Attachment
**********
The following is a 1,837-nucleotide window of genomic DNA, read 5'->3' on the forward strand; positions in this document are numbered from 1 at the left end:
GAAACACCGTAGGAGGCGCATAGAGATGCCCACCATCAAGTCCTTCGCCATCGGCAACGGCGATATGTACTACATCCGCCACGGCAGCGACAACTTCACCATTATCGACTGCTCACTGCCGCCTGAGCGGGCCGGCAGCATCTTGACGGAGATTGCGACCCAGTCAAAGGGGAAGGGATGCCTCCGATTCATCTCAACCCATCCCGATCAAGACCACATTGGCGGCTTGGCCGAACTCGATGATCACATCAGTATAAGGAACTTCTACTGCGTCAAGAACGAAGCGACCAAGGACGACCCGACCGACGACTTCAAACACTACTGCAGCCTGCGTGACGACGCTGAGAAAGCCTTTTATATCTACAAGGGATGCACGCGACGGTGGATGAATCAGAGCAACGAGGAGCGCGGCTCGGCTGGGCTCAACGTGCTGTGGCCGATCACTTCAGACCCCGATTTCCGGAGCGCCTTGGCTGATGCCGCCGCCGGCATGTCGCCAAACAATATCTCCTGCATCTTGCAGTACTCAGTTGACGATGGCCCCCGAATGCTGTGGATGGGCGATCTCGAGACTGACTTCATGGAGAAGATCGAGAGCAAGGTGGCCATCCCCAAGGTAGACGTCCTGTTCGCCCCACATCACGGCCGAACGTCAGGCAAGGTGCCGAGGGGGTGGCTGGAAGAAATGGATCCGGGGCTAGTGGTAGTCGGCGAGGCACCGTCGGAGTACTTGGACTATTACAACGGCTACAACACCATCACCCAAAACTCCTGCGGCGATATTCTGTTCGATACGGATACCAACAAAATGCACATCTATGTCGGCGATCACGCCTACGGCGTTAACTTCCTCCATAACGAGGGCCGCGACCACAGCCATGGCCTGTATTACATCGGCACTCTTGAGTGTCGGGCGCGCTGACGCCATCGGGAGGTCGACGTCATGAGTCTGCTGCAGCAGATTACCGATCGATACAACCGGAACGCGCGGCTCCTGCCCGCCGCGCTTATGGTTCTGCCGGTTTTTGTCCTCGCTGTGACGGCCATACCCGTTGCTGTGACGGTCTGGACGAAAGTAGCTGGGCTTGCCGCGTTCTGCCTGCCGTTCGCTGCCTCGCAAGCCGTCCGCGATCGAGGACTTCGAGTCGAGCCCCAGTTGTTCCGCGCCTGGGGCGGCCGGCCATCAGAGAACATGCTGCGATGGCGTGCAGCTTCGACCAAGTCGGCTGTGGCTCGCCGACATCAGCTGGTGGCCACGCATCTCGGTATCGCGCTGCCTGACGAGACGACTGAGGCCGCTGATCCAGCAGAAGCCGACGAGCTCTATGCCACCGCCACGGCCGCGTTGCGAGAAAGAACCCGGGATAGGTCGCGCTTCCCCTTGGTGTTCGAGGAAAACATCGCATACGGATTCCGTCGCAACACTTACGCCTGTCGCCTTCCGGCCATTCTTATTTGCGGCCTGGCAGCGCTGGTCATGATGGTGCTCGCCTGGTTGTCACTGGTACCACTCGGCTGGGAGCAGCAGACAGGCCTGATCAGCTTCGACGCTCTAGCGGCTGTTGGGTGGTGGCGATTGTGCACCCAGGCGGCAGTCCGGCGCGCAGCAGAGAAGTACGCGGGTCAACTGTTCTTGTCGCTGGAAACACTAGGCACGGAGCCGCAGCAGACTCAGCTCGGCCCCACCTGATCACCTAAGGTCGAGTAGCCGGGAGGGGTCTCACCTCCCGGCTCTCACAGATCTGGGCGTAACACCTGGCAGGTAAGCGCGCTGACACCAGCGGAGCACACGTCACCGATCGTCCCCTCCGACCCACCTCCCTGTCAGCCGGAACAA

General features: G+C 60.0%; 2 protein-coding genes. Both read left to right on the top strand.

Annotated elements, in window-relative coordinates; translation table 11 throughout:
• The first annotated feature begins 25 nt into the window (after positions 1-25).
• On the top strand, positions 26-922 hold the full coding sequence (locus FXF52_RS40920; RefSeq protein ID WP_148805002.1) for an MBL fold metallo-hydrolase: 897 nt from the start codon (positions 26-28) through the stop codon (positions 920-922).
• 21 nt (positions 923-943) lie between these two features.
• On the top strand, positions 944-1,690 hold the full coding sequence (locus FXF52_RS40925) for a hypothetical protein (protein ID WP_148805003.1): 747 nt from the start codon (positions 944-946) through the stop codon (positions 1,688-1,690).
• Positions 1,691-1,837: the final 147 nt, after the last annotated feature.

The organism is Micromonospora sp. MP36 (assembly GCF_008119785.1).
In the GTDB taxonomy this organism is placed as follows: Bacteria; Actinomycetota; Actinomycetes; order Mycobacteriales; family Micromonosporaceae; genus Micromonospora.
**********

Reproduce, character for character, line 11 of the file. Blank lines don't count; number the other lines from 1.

In the GTDB taxonomy this organism is placed as follows: Bacteria; Actinomycetota; Actinomycetes; order Mycobacteriales; family Micromonosporaceae; genus Micromonospora.